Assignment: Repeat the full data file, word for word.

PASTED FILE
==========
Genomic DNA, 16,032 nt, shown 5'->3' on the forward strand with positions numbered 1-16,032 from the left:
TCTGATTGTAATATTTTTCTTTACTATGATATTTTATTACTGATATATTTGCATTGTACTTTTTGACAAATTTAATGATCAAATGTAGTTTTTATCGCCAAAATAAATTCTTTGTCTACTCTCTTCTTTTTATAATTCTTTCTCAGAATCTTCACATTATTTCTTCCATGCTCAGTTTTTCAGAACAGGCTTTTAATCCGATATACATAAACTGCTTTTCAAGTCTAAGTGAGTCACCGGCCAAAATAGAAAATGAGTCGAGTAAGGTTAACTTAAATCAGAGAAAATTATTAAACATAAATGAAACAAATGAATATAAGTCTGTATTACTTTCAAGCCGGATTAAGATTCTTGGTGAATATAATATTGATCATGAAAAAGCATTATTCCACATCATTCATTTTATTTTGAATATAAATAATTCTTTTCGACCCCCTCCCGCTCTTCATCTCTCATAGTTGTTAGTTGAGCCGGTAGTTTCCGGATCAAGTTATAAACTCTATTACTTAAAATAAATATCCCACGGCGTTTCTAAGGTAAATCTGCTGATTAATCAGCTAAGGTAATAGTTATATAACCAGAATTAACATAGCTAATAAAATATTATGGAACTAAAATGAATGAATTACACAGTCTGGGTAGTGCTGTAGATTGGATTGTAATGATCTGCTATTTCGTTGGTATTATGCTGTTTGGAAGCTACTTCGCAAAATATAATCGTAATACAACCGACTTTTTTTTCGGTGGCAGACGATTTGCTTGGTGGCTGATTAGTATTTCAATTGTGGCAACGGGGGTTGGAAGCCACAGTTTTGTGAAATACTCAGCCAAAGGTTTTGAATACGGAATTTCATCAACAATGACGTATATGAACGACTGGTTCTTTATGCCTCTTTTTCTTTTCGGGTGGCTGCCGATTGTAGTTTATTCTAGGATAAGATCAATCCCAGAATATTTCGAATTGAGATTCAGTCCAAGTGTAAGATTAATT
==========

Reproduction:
Genomic DNA, 16,032 nt, shown 5'->3' on the forward strand with positions numbered 1-16,032 from the left:
TCTGATTGTAATATTTTTCTTTACTATGATATTTTATTACTGATATATTTGCATTGTACTTTTTGACAAATTTAATGATCAAATGTAGTTTTTATCGCCAAAATAAATTCTTTGTCTACTCTCTTCTTTTTATAATTCTTTCTCAGAATCTTCACATTATTTCTTCCATGCTCAGTTTTTCAGAACAGGCTTTTAATCCGATATACATAAACTGCTTTTCAAGTCTAAGTGAGTCACCGGCCAAAATAGAAAATGAGTCGAGTAAGGTTAACTTAAATCAGAGAAAATTATTAAACATAAATGAAACAAATGAATATAAGTCTGTATTACTTTCAAGCCGGATTAAGATTCTTGGTGAATATAATATTGATCATGAAAAAGCATTATTCCACATCATTCATTTTATTTTGAATATAAATAATTCTTTTCGACCCCCTCCCGCTCTTCATCTCTCATAGTTGTTAGTTGAGCCGGTAGTTTCCGGATCAAGTTATAAACTCTATTACTTAAAATAAATATCCCACGGCGTTTCTAAGGTAAATCTGCTGATTAATCAGCTAAGGTAATAGTTATATAACCAGAATTAACATAGCTAATAAAATATTATGGAACTAAAATGAATGAATTACACAGTCTGGGTAGTGCTGTAGATTGGATTGTAATGATCTGCTATTTCGTTGGTATTATGCTGTTTGGAAGCTACTTCGCAAAATATAATCGTAATACAACCGACTTTTTTTTCGGTGGCAGACGATTTGCTTGGTGGCTGATTAGTATTTCAATTGTGGCAACGGGGGTTGGAAGCCACAGTTTTGTGAAATACTCAGCCAAAGGTTTTGAATACGGAATTTCATCAACAATGACGTATATGAACGACTGGTTCTTTATGCCTCTTTTTCTTTTCGGGTGGCTGCCGATTGTAGTTTATTCTAGGATAAGATCAATCCCAGAATATTTCGAATTGAGATTCAGTCCAAGTGTAAGATTAATT